Quakers -- History
Subject Source: Library of Congress Subject Headings
Found in 592 Collections and/or Records:
Overview Samuel Cole Davis’s diary details his illness with “cancer of the lip,” as transcribed by Steven E. Kagle. Davis’s diary entries include the particulars of his medical condition and the treatments that various doctors attempted to cure the cancer or alleviate pain. Later entries especially focus on his attempt to atone for his sins and seek salvation as he approaches his death.
Overview George Dillwyn was a Quaker minister, and his commonplace book includes poetry, short stories, hymns, extracts from letters and meeting minutes, and quotes from famous authors such as Shakespeare, Milton, and Chaucer. The majority of the volume is composed of lists of extracts organized by topic, including topics such as: anger, affectation, old age, ambition, abstinence, religion, books, revenge, praise, sincerity, death, and temperance.
Scope and Content note This collection is comprised of the single volume notebook of George Dillwyn, and is chiefly comprised of copies of the wills of many members of his wife Sarah Hill Dillwyn’s family. The notebook also includes notes concerning family estates, brief genealogical information for the family, maps for partitioning of land according to the deceased’s will, and Dillwyn’s notes concerning actions taken in his role as executor. Included in the notebook are the wills of Richard Hill Sr, Richard Hill...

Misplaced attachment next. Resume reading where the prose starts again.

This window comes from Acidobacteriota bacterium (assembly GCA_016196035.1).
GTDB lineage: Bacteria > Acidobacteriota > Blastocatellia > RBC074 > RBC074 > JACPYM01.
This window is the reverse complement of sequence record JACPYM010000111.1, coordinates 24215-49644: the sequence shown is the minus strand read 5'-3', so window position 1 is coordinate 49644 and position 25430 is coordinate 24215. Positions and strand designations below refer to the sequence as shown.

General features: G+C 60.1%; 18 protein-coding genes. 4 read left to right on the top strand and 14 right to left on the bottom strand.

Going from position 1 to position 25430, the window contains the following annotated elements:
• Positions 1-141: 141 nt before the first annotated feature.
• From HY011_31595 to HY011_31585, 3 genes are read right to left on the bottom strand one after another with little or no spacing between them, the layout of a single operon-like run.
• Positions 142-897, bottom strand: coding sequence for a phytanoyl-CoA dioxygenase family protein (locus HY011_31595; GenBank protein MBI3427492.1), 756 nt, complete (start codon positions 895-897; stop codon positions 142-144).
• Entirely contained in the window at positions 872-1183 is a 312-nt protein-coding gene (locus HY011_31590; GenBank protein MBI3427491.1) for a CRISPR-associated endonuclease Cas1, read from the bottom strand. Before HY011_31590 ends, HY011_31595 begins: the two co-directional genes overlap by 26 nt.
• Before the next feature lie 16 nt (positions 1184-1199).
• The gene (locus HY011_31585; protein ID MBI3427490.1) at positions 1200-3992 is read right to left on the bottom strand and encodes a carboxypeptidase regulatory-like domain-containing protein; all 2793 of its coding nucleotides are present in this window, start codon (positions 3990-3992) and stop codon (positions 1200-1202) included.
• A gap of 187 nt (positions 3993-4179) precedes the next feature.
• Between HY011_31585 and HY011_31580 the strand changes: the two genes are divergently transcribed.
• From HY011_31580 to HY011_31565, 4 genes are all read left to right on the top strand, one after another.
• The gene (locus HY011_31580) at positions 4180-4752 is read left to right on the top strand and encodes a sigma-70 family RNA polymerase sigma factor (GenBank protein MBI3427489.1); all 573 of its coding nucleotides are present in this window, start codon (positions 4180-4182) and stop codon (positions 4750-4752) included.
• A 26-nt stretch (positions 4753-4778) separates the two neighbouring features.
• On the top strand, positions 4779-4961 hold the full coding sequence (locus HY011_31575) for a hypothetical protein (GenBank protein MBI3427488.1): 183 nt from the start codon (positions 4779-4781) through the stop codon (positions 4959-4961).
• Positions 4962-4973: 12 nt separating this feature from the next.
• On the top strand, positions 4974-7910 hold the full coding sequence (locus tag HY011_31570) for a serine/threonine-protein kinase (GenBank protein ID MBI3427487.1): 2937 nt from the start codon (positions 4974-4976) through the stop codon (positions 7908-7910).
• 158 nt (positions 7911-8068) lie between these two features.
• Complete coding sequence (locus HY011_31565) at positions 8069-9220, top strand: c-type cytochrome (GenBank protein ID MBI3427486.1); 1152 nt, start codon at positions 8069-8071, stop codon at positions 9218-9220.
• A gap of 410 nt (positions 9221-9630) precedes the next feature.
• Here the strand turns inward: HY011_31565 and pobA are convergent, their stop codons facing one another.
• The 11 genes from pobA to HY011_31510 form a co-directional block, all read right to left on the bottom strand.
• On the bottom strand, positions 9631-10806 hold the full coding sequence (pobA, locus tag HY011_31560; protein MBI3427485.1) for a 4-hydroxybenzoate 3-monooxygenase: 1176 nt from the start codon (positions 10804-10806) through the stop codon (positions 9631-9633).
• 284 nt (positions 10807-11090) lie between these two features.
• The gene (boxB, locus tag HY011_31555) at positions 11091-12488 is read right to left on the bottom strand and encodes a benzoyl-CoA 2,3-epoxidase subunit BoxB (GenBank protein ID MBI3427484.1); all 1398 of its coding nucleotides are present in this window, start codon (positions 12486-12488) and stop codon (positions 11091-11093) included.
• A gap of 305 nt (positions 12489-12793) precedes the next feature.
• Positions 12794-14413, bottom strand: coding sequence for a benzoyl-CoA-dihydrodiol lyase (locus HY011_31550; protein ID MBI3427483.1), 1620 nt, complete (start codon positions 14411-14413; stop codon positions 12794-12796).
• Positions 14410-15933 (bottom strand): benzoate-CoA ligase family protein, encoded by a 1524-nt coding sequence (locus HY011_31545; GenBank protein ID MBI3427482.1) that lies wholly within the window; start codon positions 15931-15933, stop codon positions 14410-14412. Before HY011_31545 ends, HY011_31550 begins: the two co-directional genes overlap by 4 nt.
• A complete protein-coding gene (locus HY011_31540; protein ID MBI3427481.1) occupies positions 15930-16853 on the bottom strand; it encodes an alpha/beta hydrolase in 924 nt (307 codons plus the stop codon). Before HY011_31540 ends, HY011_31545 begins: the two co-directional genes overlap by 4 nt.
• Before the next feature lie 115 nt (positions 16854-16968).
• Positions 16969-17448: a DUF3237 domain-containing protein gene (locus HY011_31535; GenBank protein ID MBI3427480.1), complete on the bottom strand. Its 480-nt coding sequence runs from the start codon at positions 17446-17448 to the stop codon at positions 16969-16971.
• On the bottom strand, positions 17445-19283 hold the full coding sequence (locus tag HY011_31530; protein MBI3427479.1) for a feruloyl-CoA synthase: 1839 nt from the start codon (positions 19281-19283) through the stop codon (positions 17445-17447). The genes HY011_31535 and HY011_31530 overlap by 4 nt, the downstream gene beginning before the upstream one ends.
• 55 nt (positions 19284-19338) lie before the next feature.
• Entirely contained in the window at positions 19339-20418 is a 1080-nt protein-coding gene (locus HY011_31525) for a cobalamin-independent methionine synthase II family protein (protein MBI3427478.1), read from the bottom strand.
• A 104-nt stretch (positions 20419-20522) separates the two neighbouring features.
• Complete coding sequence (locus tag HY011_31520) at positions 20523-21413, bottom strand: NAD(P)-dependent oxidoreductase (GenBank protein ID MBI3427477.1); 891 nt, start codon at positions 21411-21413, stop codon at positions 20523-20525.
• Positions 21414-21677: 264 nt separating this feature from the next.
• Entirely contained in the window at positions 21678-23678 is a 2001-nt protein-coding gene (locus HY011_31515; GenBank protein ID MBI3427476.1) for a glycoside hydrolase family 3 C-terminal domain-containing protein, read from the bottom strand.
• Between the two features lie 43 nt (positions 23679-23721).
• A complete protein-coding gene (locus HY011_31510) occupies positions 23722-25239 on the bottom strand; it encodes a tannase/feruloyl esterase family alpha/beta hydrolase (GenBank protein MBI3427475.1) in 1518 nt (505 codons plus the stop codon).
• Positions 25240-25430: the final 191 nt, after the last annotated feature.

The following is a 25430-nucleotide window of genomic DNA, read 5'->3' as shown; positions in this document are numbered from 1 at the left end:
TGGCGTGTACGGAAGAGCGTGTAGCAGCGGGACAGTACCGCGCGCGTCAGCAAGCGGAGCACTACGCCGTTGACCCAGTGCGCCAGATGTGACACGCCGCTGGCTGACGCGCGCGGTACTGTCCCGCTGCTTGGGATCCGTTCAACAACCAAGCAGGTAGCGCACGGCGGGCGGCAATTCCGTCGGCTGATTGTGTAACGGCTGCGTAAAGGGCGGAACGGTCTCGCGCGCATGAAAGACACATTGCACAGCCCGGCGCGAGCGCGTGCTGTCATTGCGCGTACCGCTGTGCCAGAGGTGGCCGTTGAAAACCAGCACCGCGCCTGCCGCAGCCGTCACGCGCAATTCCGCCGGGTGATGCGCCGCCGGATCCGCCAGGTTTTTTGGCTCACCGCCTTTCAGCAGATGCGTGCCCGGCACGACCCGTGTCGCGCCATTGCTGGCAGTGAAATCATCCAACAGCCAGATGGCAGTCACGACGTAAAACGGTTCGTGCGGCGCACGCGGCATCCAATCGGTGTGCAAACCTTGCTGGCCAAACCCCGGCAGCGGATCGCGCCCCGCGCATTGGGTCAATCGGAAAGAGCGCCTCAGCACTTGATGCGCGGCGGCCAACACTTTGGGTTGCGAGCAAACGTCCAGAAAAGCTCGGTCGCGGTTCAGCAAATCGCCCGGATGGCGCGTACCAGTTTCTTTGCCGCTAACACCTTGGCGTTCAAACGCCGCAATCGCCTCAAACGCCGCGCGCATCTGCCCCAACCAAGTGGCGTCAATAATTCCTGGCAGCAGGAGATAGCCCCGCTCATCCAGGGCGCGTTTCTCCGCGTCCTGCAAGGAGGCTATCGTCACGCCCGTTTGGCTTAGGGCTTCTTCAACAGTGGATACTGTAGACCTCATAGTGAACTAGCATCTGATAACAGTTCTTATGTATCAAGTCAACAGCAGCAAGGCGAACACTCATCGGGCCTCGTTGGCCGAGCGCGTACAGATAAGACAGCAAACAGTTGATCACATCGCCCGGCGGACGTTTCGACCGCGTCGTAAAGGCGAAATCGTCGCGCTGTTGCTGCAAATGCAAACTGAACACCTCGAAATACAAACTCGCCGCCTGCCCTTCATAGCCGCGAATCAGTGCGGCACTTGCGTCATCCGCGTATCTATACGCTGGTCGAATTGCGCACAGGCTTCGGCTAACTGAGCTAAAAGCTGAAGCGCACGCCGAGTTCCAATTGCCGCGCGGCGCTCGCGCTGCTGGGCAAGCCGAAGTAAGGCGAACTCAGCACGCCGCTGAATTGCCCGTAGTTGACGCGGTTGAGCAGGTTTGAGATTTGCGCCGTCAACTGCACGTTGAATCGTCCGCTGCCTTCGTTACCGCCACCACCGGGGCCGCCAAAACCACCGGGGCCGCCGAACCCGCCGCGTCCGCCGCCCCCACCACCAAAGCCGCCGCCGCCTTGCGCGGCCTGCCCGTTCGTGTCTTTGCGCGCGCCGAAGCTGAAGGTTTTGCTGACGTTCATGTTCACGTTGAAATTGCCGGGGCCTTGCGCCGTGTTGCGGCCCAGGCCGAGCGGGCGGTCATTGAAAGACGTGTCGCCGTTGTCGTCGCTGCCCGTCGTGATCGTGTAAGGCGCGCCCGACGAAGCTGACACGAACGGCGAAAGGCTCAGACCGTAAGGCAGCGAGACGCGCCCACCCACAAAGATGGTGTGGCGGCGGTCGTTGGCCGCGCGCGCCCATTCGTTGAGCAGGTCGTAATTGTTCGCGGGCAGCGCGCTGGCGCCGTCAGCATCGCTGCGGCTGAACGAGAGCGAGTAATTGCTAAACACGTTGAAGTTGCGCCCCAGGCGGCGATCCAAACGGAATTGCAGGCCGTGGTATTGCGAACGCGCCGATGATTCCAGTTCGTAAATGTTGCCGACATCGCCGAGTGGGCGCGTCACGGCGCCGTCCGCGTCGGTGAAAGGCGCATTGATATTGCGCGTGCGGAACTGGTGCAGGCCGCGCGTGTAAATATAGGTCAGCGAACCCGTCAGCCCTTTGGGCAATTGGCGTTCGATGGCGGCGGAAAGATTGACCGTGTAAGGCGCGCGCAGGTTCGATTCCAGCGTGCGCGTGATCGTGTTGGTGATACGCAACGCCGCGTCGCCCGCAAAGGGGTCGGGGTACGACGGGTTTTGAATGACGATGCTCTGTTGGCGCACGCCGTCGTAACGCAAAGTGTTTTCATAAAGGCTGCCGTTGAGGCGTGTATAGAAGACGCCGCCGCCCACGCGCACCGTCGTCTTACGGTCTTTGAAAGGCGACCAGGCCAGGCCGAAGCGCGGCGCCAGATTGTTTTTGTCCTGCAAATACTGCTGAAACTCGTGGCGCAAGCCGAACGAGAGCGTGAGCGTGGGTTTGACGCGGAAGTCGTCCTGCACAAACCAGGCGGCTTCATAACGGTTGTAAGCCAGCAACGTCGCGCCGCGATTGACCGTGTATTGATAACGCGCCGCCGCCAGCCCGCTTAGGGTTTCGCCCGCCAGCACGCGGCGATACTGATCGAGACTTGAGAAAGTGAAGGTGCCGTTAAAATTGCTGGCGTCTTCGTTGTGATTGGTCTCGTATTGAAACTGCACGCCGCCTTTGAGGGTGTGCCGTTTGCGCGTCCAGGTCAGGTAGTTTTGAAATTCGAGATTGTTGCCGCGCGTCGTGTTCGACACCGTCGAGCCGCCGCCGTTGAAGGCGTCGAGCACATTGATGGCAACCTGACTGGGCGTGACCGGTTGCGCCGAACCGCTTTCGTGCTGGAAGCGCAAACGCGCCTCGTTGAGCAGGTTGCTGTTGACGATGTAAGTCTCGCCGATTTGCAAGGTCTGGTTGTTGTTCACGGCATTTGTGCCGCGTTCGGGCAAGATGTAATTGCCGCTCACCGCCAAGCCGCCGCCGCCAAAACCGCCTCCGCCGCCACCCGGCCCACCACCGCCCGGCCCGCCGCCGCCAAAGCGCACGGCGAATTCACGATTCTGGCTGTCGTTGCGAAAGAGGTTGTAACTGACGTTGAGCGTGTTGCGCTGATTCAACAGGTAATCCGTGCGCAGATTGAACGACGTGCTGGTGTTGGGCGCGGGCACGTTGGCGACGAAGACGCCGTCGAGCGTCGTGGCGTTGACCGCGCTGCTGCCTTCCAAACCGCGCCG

Overview William Dillwyn was a Philadelphia Quaker abolitionist who was tutored under Anthony Benezet. Entries describe Dillwyn's travels from his home in Burlington, New Jersey, to Charleston, South Carolina, including lists of things to pack, the voyage, and the weather. Later entries describe Dillwyn's time in South Carolina, visits with Friends, business, and Quaker meetings.
Overview This collection is comprised of the legal papers, correspondence, and financial records of the Dolobran Mining Company, a corporation based in San Miguel County, Colorado, which acted as an economic link between Quakers in Philadelphia and the east coast of the United States and Quakers in Colorado.